02.02.20 — The DW Sunday Column: From 200,000 to 2 — the difference 17 hours makes in Metro Phoenix
From the craziness of the Waste Management Phoenix Open to a sunrise hike; there is no place like Metro Phoenix this time of the year
It is two o’clock, Friday afternoon, in Scottsdale, Arizona, at the Waste Management Open. Crowds around me were about five deep. It was impossible for everyone to be totally quiet when the golfer was ready to putt. There were just too many people. Not sure the tournament cares; they have a DJ playing on the 16th hole for gosh sakes.
At the faraway remote concession stand line was a ten-minute wait, minimum. By the time I reached the counter, I saw why the previous five people were served so fast. There was nothing left. No hot dogs, sandwiches, anything that was food. But, the beer was still flowing. Since I really needed lunch, I went to the “long” line that I avoided ten minutes prior.
This food area was crowded. And loud. It had beer. Free beer. Not kidding. Many of the vendors were giving out free sample sizes with hope a regular purchase would be made. Their plan worked as many would get the free beer and purchase one at the same time.
While waiting in line, one young lady remarked that they might as well get the beer, and then go back in line, because by the time they are done with the beer, they might be at the head of the line again.
My plan was a little more basic. Wait about 25 minutes just to get a hot dog. Maybe chips. A soda. I looked around, and there was no kids’ menu line. This was an adult only vending area, and I was the one of few interested in a G rated version of food and conversation.
We wait for a table. Odds are low, but you never know. On the way to the table we pass the two young ladies in line again, beer in hand, sipping. These were the two with the idea of drinking while in line for another. Life was going according to plan for them.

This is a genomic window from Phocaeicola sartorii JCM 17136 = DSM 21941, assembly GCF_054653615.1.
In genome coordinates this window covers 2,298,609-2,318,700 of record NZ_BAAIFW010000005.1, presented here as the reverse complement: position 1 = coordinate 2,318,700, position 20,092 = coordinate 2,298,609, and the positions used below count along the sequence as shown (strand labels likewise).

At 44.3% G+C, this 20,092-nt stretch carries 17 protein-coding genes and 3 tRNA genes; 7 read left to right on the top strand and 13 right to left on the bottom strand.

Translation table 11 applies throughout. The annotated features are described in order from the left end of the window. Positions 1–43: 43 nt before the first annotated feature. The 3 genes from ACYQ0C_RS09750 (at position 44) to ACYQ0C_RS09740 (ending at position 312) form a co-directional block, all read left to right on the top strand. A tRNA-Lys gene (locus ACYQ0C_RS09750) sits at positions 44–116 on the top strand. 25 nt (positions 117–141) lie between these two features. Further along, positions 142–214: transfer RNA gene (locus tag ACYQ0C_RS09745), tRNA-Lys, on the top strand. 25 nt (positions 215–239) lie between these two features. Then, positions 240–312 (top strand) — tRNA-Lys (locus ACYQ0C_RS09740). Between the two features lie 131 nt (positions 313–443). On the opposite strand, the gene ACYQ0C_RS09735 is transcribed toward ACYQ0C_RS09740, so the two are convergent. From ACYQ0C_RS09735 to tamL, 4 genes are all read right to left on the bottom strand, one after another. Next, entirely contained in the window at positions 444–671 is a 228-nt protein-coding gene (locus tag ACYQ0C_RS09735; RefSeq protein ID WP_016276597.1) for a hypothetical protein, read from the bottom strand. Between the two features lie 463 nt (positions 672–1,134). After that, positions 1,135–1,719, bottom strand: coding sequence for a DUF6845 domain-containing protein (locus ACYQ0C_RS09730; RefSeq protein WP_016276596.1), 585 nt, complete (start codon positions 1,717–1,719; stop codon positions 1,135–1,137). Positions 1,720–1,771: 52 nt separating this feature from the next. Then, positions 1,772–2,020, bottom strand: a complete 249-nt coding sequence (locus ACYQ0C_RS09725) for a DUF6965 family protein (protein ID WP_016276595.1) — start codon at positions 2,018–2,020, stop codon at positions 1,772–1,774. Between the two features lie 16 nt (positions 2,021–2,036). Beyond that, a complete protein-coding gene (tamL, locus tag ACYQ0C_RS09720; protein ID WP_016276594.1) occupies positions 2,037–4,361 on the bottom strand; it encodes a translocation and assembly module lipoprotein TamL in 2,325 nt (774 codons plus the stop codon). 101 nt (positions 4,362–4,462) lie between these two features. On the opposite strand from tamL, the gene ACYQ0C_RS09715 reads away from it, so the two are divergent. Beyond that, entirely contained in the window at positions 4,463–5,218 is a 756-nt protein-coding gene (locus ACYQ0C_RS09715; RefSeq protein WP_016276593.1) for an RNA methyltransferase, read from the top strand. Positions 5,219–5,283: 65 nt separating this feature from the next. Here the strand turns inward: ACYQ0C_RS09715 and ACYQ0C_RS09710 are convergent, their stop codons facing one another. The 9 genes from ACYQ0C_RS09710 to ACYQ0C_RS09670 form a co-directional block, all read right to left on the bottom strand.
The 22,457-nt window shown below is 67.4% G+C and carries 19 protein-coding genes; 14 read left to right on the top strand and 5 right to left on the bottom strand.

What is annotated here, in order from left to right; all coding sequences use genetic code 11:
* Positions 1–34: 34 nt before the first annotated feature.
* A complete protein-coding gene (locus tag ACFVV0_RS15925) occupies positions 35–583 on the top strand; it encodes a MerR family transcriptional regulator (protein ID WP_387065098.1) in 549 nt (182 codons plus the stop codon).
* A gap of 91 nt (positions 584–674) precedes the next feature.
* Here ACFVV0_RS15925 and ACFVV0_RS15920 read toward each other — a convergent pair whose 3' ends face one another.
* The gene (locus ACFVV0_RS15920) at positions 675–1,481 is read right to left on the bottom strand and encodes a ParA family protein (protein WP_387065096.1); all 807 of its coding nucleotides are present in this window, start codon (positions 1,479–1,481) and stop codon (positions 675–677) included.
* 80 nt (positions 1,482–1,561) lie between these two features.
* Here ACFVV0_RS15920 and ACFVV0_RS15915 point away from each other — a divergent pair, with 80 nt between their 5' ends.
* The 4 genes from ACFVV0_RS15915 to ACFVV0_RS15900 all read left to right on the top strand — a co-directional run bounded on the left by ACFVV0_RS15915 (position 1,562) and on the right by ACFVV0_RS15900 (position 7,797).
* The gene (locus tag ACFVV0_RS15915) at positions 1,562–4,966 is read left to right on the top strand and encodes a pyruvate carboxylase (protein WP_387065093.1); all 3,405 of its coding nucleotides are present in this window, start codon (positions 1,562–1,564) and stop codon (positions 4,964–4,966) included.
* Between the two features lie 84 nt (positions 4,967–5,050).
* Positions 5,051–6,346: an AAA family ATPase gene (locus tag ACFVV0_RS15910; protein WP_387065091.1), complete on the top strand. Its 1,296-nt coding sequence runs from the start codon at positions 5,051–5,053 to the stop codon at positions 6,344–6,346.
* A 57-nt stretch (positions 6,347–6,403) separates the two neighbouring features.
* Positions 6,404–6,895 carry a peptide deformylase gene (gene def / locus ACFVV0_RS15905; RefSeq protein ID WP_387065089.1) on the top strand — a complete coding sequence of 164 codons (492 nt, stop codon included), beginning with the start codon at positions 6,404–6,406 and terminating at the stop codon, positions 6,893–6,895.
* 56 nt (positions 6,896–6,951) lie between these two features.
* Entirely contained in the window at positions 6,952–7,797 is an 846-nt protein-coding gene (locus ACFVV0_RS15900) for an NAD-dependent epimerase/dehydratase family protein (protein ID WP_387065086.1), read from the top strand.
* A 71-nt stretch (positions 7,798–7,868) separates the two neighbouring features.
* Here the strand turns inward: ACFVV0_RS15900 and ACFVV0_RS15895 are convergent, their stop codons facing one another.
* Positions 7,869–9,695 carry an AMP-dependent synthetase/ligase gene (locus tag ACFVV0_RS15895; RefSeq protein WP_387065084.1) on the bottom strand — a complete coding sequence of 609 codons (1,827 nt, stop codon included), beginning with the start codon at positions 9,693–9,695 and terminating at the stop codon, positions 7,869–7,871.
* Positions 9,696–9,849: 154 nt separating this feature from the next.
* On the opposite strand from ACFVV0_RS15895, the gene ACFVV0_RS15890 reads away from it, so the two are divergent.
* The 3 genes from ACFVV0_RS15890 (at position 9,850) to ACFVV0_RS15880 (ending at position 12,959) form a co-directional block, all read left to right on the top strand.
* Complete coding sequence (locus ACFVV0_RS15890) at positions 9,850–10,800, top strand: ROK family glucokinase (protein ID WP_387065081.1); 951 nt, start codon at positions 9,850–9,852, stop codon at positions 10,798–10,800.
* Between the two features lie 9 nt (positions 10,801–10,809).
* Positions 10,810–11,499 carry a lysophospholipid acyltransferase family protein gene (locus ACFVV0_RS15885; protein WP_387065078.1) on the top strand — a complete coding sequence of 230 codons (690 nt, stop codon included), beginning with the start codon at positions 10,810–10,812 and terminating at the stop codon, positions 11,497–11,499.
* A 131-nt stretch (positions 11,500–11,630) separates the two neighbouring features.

We see some people leaving. Finally, our sit down plan worked. We find a seat. We watch the lines get longer. The conversation gets louder and the f-words flow freely.
By the early evening, a rough survey would put the just drunk ratio to can’t walk straight and slurring my speech drunk ratio at about 5 to 1. At least now, I am not sure if they are still throwing out the f-bombs, because I can’t understand what they are saying.
About a year ago, the Waste Management Phoenix Open stopped giving out daily attendance numbers. Not sure why. When they did, there were two times I was in a crowd of 200,000 or more, all on an 18 hole golf course, eating, drinking and standing in line and talking when a professional golfer was trying to putt.
The local news guessed the 2020 Friday attendance on this day as close to 200,000. Who knows, it is not like 190,000 would seem like a small gathering. I just know all the lines were really long.
All good things need to come to an end. Time to go home.
It’s Saturday; we wake up early and walk to the trail. One mile later we are at the top of the mountain by my house. It is dark. We need a flashlight to see. The beautiful city lights are glowing. We see two hikers in the distance with a headlamp. We sit on a rock and drink coffee. We didn’t have to wait in line to sit down.
Darkness turns to a red glow. The sounds of the morning include birds chirping and a coyote howling. The glow of the sun increases. The coffee is all gone. It’s seven o’clock, Saturday morning.
We run into the headlamp hikers as we start our way down the mountain. We say hello.
I don’t hear any f-bombs. No slurring of words. No lines.
What a difference 17 hours makes.